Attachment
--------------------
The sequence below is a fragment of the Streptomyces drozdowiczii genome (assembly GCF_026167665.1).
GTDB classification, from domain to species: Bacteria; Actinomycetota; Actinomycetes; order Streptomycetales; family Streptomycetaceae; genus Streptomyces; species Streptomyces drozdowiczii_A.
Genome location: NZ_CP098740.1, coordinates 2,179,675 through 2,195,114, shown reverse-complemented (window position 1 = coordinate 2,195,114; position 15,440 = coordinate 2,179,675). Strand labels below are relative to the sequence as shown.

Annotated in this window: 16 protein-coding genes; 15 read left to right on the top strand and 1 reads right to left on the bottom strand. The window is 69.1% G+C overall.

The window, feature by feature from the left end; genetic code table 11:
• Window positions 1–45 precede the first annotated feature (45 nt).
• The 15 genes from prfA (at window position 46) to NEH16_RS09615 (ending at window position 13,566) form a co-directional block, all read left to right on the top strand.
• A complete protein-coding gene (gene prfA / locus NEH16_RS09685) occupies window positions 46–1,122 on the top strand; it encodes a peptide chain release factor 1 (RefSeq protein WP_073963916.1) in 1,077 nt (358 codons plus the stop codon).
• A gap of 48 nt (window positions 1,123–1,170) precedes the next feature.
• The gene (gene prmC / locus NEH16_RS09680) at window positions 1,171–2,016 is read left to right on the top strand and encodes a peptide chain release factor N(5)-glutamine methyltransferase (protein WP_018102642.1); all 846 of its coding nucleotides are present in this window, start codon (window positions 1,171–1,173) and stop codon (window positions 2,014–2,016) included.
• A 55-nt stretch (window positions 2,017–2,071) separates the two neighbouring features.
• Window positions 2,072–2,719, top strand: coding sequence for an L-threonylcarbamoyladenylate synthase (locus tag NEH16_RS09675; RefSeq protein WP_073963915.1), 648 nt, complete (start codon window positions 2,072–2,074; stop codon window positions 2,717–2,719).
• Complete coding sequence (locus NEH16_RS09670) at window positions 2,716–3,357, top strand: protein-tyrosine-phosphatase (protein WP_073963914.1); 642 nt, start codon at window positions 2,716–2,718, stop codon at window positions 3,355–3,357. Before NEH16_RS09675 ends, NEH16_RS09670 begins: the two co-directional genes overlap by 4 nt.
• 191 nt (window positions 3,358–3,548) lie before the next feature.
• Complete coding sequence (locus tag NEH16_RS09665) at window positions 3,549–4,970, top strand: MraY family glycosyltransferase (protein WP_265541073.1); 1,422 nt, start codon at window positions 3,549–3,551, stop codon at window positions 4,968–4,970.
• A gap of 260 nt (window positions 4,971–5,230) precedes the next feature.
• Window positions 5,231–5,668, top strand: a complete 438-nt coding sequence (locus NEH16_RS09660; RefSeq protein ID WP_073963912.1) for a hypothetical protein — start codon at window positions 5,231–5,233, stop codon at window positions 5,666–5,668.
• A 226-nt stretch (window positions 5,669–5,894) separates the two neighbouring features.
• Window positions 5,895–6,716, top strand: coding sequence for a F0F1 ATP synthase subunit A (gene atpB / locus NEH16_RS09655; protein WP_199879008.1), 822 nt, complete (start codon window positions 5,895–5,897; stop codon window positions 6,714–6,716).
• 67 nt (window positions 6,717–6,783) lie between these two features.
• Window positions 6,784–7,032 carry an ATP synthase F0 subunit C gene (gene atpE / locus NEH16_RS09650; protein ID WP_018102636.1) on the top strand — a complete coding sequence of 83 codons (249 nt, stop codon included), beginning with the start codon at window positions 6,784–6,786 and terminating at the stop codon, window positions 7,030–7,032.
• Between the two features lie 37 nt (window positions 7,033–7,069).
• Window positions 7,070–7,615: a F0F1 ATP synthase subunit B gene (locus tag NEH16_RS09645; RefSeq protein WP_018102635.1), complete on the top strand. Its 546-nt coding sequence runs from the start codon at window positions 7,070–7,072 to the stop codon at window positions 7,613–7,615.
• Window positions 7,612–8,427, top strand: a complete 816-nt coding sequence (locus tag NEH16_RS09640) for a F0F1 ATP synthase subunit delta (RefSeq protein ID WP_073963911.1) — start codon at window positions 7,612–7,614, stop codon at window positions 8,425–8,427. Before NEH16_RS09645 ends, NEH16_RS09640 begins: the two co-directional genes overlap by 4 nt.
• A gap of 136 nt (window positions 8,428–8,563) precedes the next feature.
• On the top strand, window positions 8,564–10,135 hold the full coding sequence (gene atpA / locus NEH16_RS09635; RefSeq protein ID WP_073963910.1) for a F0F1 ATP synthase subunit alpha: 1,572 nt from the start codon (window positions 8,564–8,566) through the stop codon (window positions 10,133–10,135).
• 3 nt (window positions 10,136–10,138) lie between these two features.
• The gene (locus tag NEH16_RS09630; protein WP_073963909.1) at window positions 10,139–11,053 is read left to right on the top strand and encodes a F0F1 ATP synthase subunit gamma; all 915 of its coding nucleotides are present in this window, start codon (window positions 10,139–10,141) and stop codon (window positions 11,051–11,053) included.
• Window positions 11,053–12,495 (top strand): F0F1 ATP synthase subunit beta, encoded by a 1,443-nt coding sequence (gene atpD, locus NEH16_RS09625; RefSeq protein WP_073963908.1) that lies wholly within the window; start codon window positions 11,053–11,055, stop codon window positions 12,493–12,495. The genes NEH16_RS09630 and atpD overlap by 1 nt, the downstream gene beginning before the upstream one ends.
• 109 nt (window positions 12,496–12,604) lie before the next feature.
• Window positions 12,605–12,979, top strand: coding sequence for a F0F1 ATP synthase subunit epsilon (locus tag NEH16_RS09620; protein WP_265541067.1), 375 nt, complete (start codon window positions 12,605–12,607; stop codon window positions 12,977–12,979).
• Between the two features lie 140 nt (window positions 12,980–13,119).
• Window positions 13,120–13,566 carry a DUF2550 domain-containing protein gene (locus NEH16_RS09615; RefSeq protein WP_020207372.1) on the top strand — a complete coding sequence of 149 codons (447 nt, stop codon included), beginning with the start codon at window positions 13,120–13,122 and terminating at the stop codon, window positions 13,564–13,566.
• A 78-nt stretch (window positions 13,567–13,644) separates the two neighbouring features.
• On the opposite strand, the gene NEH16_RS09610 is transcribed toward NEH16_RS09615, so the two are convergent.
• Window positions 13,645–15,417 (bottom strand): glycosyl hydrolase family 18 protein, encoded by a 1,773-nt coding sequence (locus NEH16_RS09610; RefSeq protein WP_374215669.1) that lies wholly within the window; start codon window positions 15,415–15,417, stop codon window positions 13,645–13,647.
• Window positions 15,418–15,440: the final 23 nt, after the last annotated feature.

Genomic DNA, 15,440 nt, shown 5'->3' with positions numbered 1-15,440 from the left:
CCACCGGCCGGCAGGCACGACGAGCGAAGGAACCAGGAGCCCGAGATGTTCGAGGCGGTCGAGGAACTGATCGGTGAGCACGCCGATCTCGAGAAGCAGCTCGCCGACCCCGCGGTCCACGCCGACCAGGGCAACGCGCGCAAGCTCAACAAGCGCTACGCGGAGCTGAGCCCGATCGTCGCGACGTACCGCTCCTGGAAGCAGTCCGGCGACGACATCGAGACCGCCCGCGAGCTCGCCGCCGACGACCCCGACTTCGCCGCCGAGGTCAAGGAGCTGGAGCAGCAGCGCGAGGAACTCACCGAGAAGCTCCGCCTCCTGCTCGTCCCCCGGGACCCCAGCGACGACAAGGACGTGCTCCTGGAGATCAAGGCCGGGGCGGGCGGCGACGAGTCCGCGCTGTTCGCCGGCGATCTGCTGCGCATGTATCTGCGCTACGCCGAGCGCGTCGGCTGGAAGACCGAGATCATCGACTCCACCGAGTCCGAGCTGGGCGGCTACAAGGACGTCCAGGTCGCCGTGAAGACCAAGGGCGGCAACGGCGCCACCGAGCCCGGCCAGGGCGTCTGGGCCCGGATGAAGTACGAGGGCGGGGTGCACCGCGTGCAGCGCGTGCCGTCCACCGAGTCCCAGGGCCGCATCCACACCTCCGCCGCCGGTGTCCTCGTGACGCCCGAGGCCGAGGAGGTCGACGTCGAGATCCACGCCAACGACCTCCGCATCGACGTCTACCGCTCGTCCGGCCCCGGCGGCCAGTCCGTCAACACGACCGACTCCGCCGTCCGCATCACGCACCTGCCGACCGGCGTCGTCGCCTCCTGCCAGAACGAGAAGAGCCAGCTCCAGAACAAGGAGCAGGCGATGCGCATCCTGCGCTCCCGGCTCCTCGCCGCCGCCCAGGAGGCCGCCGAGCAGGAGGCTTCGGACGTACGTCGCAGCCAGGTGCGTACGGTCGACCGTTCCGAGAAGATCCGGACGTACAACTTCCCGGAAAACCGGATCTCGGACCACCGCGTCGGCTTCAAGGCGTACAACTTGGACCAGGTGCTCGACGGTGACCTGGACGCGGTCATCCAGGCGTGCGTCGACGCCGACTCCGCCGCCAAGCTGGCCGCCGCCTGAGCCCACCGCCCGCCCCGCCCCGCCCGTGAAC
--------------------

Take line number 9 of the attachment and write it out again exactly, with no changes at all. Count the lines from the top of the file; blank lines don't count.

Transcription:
• A gap of 48 nt (window positions 1,123–1,170) precedes the next feature.